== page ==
President Donald Trump’s administration is analyzing whether to implement a new policy that would make it much easier to quickly deport illegal immigrants from the United States, reports the Washington Post. Since 2004, the Department of Homeland Security has had the authority to quickly deport immigrants who have been illegally in the country for less than two weeks and were detained within 100 miles of the border. But under the new policy currently being analyzed as part of a broad overhaul, Homeland Security’s expedited-deportation power would extend to illegal immigrants apprehended anywhere in the country who cannot prove they have been inside the United States for more than 90 days.
The new policy, which would not require approval from Congress, was part of a 13-page memo that made the rounds at the White House in May. So far, no final decisions have been made. “The potential changes would allow DHS to more efficiently use resources to remove persons who have been illegally present for relatively brief periods of time while still observing due-process requirements,” a Department of Homeland Security spokeswoman told the Post.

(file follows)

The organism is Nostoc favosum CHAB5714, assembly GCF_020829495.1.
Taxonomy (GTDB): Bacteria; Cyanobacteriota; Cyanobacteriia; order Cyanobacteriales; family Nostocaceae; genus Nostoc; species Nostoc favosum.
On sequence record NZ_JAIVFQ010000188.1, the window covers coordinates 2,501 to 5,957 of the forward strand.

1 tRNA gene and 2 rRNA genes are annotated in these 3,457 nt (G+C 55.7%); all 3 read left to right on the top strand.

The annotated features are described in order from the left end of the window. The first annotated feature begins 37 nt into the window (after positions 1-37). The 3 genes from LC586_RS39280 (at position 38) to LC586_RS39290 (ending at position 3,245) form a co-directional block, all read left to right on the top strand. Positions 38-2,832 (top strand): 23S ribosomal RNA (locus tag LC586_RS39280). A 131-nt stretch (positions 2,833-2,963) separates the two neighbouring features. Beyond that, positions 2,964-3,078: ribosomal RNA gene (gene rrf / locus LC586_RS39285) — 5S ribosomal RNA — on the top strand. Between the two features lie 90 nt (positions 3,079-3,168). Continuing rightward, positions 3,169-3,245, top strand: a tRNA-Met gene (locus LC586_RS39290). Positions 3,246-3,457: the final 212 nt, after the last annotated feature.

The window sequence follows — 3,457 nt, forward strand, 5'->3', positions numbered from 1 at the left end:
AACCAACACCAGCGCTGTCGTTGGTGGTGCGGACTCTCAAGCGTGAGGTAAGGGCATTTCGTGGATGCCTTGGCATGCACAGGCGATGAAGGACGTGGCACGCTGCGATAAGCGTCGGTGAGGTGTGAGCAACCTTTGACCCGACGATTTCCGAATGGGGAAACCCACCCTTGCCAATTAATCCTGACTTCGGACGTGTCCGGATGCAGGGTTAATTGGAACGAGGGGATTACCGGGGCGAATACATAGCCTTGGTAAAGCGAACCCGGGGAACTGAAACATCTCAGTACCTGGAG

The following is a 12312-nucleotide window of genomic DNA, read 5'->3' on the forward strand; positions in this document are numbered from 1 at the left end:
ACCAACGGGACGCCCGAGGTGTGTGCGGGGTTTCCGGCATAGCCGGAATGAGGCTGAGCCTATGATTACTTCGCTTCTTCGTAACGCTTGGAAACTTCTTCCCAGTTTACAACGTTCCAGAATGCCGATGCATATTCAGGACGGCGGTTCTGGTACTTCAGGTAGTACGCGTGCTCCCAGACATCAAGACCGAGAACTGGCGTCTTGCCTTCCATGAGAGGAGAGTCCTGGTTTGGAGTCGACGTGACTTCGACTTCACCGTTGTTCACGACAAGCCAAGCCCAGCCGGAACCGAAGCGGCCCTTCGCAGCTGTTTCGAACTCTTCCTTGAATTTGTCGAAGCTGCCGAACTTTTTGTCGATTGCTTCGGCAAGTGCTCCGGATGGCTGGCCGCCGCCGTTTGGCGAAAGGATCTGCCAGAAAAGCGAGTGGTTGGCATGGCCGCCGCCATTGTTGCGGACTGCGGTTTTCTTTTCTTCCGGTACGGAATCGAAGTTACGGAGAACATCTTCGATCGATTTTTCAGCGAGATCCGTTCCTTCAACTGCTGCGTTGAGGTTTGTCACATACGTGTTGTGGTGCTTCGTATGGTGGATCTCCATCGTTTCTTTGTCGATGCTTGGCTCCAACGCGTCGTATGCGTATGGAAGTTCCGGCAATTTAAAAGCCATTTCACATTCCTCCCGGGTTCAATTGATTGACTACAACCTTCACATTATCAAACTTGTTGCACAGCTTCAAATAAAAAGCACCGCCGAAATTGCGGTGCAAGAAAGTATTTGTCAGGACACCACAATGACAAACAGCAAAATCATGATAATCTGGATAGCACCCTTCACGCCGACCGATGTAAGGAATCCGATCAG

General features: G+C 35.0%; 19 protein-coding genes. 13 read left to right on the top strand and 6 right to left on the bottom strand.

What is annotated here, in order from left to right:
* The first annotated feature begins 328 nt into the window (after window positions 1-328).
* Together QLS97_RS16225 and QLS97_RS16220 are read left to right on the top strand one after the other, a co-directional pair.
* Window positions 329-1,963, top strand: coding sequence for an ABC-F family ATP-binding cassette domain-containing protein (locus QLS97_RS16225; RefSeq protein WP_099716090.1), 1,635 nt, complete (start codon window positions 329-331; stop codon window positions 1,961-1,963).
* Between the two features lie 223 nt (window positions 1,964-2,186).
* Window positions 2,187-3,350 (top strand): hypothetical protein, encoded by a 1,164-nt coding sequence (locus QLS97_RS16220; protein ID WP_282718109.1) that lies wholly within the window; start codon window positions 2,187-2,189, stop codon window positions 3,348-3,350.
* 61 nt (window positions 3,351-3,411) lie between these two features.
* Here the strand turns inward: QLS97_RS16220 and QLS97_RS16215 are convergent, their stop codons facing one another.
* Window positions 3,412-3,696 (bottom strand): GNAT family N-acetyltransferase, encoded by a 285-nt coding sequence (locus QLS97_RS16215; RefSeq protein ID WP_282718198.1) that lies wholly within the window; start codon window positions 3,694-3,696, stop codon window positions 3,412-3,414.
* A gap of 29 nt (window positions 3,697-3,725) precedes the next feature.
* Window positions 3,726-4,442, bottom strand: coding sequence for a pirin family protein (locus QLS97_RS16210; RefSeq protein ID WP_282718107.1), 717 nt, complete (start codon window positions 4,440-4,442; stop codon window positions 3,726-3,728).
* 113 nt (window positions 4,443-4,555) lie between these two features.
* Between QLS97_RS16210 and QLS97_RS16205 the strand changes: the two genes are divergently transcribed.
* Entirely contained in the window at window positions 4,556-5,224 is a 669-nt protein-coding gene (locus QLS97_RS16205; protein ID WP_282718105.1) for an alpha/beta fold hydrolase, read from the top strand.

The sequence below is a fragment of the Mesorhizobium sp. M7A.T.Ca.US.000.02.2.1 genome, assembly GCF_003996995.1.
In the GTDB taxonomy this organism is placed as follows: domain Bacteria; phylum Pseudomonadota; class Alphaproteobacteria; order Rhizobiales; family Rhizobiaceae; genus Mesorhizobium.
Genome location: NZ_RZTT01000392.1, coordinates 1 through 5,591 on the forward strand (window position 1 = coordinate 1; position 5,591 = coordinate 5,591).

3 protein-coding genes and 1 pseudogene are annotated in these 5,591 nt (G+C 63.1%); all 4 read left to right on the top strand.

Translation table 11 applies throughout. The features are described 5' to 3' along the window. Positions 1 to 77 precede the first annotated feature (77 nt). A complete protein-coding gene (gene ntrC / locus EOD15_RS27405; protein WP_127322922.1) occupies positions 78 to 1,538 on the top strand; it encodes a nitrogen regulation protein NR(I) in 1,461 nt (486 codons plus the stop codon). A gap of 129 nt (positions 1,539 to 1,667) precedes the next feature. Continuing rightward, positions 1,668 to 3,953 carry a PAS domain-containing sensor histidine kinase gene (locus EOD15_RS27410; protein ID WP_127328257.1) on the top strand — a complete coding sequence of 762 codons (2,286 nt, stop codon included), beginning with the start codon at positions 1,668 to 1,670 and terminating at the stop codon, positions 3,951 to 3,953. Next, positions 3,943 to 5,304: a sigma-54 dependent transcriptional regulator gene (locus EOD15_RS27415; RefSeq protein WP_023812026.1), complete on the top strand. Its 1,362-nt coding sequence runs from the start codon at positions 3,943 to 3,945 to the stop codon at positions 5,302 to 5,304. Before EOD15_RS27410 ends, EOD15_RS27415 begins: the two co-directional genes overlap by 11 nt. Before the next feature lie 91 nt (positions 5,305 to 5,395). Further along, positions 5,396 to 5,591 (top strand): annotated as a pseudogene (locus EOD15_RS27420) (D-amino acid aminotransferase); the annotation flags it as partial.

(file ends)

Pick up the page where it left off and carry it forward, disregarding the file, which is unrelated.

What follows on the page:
Immigrant rights’ advocates, however, disagreed with that assessment, saying the proposal would hurt the rights of immigrants and make it harder for them to seek asylum. “This is a radical departure from current policy and practice, which takes one giant step towards implementing Trump’s deportation force across the nation,” said Marielena Hincapié, executive director of the National Immigration Law Center. Lee Gelernt, the deputy director of the American Civil Liberties Union’s Immigrants Rights Project, said that expanding the power of Homeland Security would amount to a “recipe for disaster” that could be the prelude to “mass deportations.”